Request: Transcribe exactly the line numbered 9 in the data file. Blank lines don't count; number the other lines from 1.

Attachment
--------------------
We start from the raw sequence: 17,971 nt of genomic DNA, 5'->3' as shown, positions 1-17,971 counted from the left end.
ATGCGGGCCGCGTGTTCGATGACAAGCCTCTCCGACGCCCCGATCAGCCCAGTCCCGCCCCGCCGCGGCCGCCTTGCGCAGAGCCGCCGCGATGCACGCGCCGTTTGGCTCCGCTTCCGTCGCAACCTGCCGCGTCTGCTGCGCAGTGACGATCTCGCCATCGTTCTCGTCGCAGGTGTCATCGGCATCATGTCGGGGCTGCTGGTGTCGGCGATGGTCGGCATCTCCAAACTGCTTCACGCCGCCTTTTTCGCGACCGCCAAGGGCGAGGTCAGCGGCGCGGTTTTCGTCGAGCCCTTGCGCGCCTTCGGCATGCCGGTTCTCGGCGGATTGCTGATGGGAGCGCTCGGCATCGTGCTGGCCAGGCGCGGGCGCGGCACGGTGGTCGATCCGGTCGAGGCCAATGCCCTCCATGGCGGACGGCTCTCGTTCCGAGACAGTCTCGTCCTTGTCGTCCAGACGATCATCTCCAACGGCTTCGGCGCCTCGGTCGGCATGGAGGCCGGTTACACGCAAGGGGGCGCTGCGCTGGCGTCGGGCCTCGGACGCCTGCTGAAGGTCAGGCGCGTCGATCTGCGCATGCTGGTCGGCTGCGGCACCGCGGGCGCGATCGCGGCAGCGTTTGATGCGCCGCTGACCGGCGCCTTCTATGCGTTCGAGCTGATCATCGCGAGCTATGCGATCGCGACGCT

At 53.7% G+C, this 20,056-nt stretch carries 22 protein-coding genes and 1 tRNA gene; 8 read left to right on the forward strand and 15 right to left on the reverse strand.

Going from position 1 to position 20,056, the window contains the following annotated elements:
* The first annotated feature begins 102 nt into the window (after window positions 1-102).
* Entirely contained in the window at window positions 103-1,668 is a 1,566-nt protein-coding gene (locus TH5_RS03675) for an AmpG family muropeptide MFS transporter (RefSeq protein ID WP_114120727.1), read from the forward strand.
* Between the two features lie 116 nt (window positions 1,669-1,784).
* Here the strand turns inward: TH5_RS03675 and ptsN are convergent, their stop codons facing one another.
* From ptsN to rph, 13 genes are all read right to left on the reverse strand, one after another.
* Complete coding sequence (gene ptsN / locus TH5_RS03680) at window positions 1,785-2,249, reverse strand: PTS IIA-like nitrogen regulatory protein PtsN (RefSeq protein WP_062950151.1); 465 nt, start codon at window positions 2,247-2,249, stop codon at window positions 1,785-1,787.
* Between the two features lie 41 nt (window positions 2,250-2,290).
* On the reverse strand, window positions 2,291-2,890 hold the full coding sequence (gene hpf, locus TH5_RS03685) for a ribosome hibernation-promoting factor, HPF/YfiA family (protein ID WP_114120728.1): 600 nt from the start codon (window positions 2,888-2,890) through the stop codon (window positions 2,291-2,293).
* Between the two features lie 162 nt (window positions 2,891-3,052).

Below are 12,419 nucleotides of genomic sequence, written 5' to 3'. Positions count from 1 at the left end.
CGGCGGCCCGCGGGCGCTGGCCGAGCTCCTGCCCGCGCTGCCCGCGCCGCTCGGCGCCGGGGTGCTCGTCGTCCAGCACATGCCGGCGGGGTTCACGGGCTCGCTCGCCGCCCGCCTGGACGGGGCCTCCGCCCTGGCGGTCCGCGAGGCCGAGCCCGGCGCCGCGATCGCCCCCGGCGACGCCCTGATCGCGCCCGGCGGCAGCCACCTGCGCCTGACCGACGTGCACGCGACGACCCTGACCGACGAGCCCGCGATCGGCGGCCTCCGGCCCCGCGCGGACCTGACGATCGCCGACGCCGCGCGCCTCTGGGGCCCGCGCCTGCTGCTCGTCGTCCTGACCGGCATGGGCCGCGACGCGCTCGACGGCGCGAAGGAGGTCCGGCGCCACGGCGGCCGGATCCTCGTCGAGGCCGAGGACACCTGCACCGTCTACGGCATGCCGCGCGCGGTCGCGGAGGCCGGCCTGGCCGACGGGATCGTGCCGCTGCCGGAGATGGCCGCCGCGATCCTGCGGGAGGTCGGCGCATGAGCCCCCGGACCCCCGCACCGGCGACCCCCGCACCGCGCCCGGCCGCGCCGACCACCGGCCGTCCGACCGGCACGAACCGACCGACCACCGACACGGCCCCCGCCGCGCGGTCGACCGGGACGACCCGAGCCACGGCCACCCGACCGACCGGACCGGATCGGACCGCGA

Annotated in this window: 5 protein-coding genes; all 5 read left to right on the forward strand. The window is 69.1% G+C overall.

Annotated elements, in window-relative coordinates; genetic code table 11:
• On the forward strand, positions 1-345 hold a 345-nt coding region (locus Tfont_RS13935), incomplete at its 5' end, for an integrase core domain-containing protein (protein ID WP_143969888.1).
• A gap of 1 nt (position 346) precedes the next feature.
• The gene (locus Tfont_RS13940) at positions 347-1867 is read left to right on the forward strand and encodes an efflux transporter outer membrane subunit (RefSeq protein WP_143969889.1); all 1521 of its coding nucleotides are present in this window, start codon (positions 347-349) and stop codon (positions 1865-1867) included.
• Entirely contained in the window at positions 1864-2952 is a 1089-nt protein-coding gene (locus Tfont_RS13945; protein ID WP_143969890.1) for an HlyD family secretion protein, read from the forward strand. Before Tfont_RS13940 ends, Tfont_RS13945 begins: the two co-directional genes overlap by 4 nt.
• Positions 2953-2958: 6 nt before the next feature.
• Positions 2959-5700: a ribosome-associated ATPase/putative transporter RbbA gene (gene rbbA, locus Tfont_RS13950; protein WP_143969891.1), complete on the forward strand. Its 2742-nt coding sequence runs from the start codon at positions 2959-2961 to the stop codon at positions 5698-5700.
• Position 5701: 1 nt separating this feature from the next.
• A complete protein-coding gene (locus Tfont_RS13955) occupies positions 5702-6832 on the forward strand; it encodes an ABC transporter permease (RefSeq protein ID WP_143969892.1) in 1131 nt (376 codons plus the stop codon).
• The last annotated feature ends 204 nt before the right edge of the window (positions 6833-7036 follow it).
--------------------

* From ptsN to rph, 13 genes are all read right to left on the reverse strand, one after another.